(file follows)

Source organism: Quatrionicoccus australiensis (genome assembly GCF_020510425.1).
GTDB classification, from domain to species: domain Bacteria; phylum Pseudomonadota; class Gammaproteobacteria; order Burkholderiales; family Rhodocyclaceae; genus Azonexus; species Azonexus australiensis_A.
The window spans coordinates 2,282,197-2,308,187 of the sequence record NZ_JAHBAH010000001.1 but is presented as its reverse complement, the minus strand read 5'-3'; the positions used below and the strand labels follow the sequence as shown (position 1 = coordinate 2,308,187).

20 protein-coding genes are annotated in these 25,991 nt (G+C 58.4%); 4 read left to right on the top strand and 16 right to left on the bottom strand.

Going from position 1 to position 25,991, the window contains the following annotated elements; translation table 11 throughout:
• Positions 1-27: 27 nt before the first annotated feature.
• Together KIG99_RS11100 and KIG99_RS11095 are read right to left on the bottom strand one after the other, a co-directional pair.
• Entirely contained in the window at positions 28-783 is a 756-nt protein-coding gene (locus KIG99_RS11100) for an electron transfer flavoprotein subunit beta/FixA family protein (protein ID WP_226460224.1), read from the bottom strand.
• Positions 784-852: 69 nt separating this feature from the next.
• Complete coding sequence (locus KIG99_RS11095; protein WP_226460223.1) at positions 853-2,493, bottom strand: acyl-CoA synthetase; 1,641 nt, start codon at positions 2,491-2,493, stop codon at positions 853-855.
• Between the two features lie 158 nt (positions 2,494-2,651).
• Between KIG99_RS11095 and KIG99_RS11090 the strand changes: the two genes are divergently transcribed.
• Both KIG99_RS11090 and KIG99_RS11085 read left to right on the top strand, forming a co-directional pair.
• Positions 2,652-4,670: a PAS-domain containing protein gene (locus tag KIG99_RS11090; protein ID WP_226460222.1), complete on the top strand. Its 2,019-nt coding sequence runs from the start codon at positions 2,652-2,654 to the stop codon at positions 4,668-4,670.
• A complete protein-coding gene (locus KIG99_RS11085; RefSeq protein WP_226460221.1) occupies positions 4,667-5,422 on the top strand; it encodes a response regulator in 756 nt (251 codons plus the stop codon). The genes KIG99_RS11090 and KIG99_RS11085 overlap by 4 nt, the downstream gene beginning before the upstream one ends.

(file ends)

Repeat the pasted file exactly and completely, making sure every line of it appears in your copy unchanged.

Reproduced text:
Source organism: Quatrionicoccus australiensis (genome assembly GCF_020510425.1).
GTDB classification, from domain to species: domain Bacteria; phylum Pseudomonadota; class Gammaproteobacteria; order Burkholderiales; family Rhodocyclaceae; genus Azonexus; species Azonexus australiensis_A.
The window spans coordinates 2,282,197-2,308,187 of the sequence record NZ_JAHBAH010000001.1 but is presented as its reverse complement, the minus strand read 5'-3'; the positions used below and the strand labels follow the sequence as shown (position 1 = coordinate 2,308,187).

20 protein-coding genes are annotated in these 25,991 nt (G+C 58.4%); 4 read left to right on the top strand and 16 right to left on the bottom strand.

Going from position 1 to position 25,991, the window contains the following annotated elements; translation table 11 throughout:
• Positions 1-27: 27 nt before the first annotated feature.
• Together KIG99_RS11100 and KIG99_RS11095 are read right to left on the bottom strand one after the other, a co-directional pair.
• Entirely contained in the window at positions 28-783 is a 756-nt protein-coding gene (locus KIG99_RS11100) for an electron transfer flavoprotein subunit beta/FixA family protein (protein ID WP_226460224.1), read from the bottom strand.
• Positions 784-852: 69 nt separating this feature from the next.
• Complete coding sequence (locus KIG99_RS11095; protein WP_226460223.1) at positions 853-2,493, bottom strand: acyl-CoA synthetase; 1,641 nt, start codon at positions 2,491-2,493, stop codon at positions 853-855.
• Between the two features lie 158 nt (positions 2,494-2,651).
• Between KIG99_RS11095 and KIG99_RS11090 the strand changes: the two genes are divergently transcribed.
• Both KIG99_RS11090 and KIG99_RS11085 read left to right on the top strand, forming a co-directional pair.
• Positions 2,652-4,670: a PAS-domain containing protein gene (locus tag KIG99_RS11090; protein ID WP_226460222.1), complete on the top strand. Its 2,019-nt coding sequence runs from the start codon at positions 2,652-2,654 to the stop codon at positions 4,668-4,670.
• A complete protein-coding gene (locus KIG99_RS11085; RefSeq protein WP_226460221.1) occupies positions 4,667-5,422 on the top strand; it encodes a response regulator in 756 nt (251 codons plus the stop codon). The genes KIG99_RS11090 and KIG99_RS11085 overlap by 4 nt, the downstream gene beginning before the upstream one ends.